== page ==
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Britain’s “productivity puzzle” continues as jobs surge, but economists don’t think it will last

Another round of rosy numbers on jobs has arrived in the UK, with employment jumping by 212,000 in the latest quarter. It’s a welcome development for Prime Minister David Cameron, who has largely tethered his term to a series of austerity policies some blame for pushing the British economy back into recession. Despite the malaise of much top-line UK data, jobs numbers have remained surprisingly buoyant. Even before the latest report, the Economist was already sanguine about the prospects for the UK:

Jobs are surprisingly plentiful. Payrolls have increased by more than 700,000 since the first quarter of 2010, when employment touched bottom. Although the government’s deficit-reduction plan has resulted in the loss of 660,000 government jobs, 1.4m new posts have been created in the private sector (some of them are public-sector jobs that have been reclassified). And the pace of job creation has accelerated by more than can be explained by any plausible boost from the Olympic games in London. Employment rose by 236,000 in the three months to July, an annualised increase of 3.2%.

So what’s going on with UK jobs growth? Some economists argue that Olympics have, indeed, helped keep things shored up. (In the latest report, 125,000 of the 212,000 new jobs were part-time, some of which might have been Olympics-related.) Citigroup economists noted the positive impact of the games, but don’t expect it to last. They wrote last week:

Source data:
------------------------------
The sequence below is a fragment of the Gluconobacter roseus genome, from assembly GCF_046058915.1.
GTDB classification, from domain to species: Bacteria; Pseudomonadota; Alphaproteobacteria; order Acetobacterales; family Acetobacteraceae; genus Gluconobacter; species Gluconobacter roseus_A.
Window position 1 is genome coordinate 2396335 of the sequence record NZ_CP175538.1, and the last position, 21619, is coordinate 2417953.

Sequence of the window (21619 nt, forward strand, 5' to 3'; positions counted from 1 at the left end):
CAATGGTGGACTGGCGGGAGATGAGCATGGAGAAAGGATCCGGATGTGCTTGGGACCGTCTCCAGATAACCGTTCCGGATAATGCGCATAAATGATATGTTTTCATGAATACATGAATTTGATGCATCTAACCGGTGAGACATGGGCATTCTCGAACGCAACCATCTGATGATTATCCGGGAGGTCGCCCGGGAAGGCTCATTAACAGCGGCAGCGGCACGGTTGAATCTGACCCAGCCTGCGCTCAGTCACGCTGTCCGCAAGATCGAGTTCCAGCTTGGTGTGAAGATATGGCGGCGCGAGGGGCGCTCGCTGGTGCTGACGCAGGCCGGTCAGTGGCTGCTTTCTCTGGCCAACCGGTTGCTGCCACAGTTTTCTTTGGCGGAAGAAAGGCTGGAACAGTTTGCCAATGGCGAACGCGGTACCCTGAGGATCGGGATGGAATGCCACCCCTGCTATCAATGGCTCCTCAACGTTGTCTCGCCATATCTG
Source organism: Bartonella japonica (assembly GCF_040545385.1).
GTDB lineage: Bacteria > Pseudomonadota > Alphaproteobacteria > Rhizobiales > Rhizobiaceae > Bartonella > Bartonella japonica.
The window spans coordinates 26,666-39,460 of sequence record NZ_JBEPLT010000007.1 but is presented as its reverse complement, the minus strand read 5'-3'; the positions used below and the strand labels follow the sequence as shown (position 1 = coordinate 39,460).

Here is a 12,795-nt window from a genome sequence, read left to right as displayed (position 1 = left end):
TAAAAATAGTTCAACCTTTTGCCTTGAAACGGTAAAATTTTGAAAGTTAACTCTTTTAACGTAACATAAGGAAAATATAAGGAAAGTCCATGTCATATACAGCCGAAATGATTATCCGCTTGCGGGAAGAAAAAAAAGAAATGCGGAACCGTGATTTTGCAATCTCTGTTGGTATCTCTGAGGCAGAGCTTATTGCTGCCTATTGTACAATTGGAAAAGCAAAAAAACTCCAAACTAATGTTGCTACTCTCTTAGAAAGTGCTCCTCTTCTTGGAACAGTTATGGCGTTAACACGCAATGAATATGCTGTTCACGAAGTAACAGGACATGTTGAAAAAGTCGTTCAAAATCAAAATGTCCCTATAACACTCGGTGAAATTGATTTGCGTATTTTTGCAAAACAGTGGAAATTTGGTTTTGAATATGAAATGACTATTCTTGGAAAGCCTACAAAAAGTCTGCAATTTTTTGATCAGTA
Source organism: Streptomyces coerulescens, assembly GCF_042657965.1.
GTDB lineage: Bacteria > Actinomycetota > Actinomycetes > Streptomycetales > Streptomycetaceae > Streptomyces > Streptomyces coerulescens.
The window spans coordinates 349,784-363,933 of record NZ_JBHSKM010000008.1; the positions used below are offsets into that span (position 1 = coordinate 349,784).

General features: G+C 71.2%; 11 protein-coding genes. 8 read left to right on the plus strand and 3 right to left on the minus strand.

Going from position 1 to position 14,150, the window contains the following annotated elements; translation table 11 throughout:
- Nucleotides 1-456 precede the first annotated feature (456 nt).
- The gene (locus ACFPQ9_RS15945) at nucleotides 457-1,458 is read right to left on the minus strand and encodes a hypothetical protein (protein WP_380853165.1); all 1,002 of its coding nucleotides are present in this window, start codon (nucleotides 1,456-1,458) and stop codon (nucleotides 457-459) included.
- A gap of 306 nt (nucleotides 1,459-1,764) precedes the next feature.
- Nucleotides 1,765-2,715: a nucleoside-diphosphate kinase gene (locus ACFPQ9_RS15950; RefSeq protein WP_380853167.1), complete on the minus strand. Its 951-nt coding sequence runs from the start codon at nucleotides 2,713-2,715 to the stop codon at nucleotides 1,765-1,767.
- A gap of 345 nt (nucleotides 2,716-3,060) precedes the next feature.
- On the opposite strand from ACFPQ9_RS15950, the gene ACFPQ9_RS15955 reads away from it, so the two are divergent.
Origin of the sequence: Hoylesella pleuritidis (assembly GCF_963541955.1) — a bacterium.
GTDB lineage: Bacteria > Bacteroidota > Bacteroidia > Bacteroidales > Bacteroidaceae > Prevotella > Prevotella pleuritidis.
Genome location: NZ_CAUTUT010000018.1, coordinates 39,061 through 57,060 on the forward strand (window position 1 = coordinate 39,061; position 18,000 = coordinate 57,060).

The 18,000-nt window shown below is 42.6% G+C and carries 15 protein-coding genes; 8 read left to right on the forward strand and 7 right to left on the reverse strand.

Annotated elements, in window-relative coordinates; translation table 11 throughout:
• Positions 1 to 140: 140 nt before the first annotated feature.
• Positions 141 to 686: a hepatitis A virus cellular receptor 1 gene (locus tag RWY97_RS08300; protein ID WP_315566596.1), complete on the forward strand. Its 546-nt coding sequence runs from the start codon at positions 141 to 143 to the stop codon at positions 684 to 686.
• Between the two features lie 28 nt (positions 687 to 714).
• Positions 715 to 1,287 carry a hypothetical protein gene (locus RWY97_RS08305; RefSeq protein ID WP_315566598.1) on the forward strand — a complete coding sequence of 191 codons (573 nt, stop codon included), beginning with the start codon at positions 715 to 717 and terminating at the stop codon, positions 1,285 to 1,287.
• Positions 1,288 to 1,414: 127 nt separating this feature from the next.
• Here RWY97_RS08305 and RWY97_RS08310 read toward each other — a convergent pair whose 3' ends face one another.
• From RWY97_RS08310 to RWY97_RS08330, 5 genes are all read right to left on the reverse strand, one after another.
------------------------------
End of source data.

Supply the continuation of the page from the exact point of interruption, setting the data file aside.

The clearest positive impact is at a local level, with large YoY  declines in unemployment in most Olympic host boroughs. But so far, most  indicators suggest that (as in prior host countries) the Olympics did not give the overall economy much boost this year. The boost from construction came in 2010-11, and ended early this year. During the Olympic period, the number of tourist  inflows fell YoY, and most retail guides were weaker. The rebound from the Queen’s  Jubilee, plus the direct cost of organizing the Olympics, probably ensured that GDP rose in Q3. But the economy’s underlying path remains weak and—with heavy  fiscal drag, poor credit availability plus the EMU crisis—further QE remains likely.

High Frequency Economics, a consultancy, is also eyeballing the Olympics as one of the reasons that jobs numbers held up in September:

It would appear that the post-Olympic crash in employment has yet to be realized. Perhaps the paralympics kept temporary employment up. We expect a turn for the worse in the October report.

And there’s been a contraction in lending to business, which makes it tough for an economy to grow. That suggests that plenty of tough times remain ahead for the Brits. Mr. Cameron would do well to underplay the recent good news.

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